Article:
April 7, 2009



By Hannah D. Miller, a senior peace, justice and conflict studies major from Scottdale, Pa.

SCRIPTURE: Isaiah 25:6-9 (NRSV) Scroll down for complete Scripture.

DEVOTIONAL: Isaiah 25:6-9 is the ultimate picture of God’s goodness — people sitting together, sharing food, engaging in a community of God’s children. It is the picture that Jesus lived out during his time on earth, and what he calls all of us to do.

At first, I am tempted to see Isaiah 25:6-9 as a picture of just the future kingdom of God. In actuality, this is the reality Jesus brings to us, past, present and future. Jesus put into practice the things in verse six — he eats and drinks with all peoples and he destroys the idea that we should cast out the sinners, the idea that hung around the Jews like a veil.

We are also reminded this Lenten season that Jesus has “swallow[ed] up death forever.” I am reminded of what William C. Placher, professor of philosophy and religion at Wabash College, says about Jesus’ death. Along with God swallowing up death, Isaiah says that God will also wipe the tears off faces and, Placher says, “since Christ occupies the place of sin, the good news is that there is no place for sinners to go where they will be apart from God … for Christians the condemnation of sinners is no longer possible without condemning Christ.”

Therefore, as lovers of Jesus, who calls us to follow him, feast with all people of all backgrounds and be part of a community that walks apart from the deceptive cloud of exclusion, may we do likewise. May we look at the words spoken in Isaiah not only as a future truth but also one that is present in Jesus, in his life, death and resurrection.


SCRIPTURE: Isaiah 25:6-9 (NRSV)

On this mountain the Lord of hosts will make for all peoples
a feast of rich food, a feast of well-matured wines,
of rich food filled with marrow, of well-matured wines strained clear. 
And he will destroy on this mountain
the shroud that is cast over all peoples,
the sheet that is spread over all nations; 
he will swallow up death for ever.
Then the Lord God will wipe away the tears from all faces,
and the disgrace of his people he will take away from all the earth,
for the Lord has spoken. 
It will be said on that day,
Lo, this is our God; we have waited for him, so that he might save us.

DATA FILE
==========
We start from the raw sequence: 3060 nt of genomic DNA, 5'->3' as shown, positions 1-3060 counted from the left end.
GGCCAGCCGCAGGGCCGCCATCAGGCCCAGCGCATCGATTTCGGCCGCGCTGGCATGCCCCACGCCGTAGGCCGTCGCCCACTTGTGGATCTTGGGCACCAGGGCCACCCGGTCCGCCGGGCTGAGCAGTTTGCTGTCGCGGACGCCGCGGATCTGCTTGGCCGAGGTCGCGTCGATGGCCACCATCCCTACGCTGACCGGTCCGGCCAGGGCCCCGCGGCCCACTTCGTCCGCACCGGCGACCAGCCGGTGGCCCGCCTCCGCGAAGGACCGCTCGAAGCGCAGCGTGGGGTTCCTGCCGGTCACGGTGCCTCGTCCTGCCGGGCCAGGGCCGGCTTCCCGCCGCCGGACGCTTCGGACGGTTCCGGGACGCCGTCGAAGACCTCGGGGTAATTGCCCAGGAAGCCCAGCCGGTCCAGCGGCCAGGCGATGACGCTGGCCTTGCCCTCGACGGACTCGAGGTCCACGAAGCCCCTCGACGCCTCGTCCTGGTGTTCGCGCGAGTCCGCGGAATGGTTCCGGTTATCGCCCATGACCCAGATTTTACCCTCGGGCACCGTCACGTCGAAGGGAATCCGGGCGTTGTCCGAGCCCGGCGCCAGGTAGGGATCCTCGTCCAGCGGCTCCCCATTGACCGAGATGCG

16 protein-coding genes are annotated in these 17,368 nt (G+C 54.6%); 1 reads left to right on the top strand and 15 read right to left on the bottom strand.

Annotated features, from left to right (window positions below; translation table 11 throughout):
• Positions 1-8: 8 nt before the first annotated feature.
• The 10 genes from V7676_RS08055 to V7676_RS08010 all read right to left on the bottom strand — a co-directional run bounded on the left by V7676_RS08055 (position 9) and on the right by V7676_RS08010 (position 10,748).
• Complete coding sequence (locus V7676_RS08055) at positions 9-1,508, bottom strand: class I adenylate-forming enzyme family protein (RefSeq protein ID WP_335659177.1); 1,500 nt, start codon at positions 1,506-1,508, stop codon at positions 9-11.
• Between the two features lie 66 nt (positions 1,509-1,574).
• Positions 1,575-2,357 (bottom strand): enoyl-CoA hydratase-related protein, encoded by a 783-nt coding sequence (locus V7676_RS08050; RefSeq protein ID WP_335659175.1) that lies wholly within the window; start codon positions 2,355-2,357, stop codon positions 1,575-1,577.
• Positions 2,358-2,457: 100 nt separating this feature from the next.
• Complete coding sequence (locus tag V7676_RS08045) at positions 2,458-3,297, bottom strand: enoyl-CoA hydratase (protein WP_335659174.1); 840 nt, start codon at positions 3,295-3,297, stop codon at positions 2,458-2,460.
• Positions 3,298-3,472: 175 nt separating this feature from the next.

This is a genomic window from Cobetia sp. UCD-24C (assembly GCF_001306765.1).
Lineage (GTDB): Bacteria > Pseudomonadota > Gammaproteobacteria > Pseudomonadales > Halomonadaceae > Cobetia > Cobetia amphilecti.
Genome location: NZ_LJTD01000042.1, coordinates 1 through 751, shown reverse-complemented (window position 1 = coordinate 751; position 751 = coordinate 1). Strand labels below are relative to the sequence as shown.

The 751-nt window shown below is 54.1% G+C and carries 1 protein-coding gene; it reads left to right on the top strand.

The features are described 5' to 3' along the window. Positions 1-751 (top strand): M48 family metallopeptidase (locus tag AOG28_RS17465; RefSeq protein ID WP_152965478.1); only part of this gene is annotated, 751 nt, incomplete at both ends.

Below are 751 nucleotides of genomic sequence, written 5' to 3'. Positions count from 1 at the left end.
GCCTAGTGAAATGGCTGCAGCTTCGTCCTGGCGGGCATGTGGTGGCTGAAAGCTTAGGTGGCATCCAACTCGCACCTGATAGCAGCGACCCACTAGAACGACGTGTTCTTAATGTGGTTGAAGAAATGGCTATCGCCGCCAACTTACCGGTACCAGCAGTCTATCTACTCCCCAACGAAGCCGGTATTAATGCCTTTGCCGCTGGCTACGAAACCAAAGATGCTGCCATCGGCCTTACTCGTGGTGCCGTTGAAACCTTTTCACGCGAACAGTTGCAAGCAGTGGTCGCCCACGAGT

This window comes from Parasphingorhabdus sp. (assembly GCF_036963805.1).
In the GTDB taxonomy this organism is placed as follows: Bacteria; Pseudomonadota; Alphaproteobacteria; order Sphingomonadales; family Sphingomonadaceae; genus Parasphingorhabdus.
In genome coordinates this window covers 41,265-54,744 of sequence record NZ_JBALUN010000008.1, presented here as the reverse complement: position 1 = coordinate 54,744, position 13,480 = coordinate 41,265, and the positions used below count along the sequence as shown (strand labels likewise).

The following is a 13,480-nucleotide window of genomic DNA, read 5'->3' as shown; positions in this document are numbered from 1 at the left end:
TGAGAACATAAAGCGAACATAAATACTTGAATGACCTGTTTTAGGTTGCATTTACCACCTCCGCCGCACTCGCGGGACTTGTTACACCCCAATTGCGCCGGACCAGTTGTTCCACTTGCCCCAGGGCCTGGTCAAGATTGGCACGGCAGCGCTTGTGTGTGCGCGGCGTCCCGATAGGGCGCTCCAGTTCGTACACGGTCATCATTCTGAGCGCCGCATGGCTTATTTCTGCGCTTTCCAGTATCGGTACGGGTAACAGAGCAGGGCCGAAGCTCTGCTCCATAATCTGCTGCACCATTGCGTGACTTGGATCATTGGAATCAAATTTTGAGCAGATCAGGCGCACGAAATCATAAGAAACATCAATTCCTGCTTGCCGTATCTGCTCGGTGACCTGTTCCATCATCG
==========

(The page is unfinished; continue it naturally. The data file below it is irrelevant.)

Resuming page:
This is the Lord for whom we have waited;
let us be glad and rejoice in his salvation.



Comments (12)

  1. Hannah, don’t let the scripture printed with your writing put you in a ‘downer’. Your comments made me want to read more so I went and looked up Isaiah 25. What a wonderful picture and I want to be included in verse 9.
    I really needed your words and this scripture today.
    Thank you!

    Corrine Helmuth April 7, 2009 |
  2. The writer has good thoughts about the inclusiveness of God’s love, but the person who put the Scripture on the page got the wrong passage. Verses from the previous chapter, Isaiah 24:6-9, which are printed with Hannah Miller’s helpful devotion, paint a sad picture, one that does not support the vision Ms. Miller had in mind with 25:6-9.

    Lawrence Webb April 7, 2009 |
  3. The devotional does not appear to be based on the quoted Isaiah 25. Blessings, Jo-Anne

    Jo-Anne Abma April 7, 2009 |
  4. How eye-opening to see Isaiah 24:6 juxtaposed with Isaiah 25:6! Isaish 24 talks of desolation, of a broken and barren earth. Isaiah 25 describes abundant care for the people who wait for the Lord. Your statement, “…this is the reality Jesus brings to us,” causes me to ask myself which one will be my reality today. I have a difficult task ahead today. Will I rejoice in it anyway? You remind me of that challenge that I am expected to meet. Thank you.

    Denise T April 7, 2009 |
  5. just a note……the published Scripture is INCORRECT as Isaiah 24 instead of the intended Isaiah 25: 6-9.
    This reference makes a difference in the impact of this good message.

    Janis Crowe April 7, 2009 |
  6. We accidentally published Isaiah 24:6-9, instead of 25:6-9 with today’s devotional originally. Apologies to Hannah and to our faithful and attentive readers and to Hannah. We appreciate your grace when humans get in the way.

    Blessings and peace to all in this Holy Week,
    –Goshen College Lenten devotions editor

    Devotions editor April 7, 2009 |
  7. Amen, Denise. I read more Scripture today because of the “mistake”. What a contrast –and makes chap. 25 even more meaningful.

    Tim Sheeler April 7, 2009 |
  8. It appears the wrong scripture was included with the commentary.

    Sandra April 7, 2009 |
  9. What a lovely and right on interpretation of the scripture.
    Meant a lot to me in my daily devotions, tells me yet again I am not to judge. That’s hard isn’t it?

    Shirley haight April 7, 2009 |
  10. I think the juxtaposition is fantastic! We read a very bitter verse with a devotion that tells us that the party is about to start. The text may speak to Friday, but the devotion, itself, speaks to Sunday.

    Really, is that a mistake…or is God’s hand involved in this? How many times did you look THAT closely at the daily devotion?



    Paul T. Henley, Ph. D April 7, 2009 |
  11. I appreciate the way you articulated the call to inclusive behaviors. It helps us release our human tendency to judge. Thanks so much!

    Diane April 7, 2009 |
  12. The printed scripture, Isaiah 24: 6-9, is an error. It does not agree with the text given at the beginning of the devotion, Isaiah 25:6-9, nor the devotion itself.

    I sincerely appreciate each daily devotion.

    Marilyn Moffett April 7, 2009 |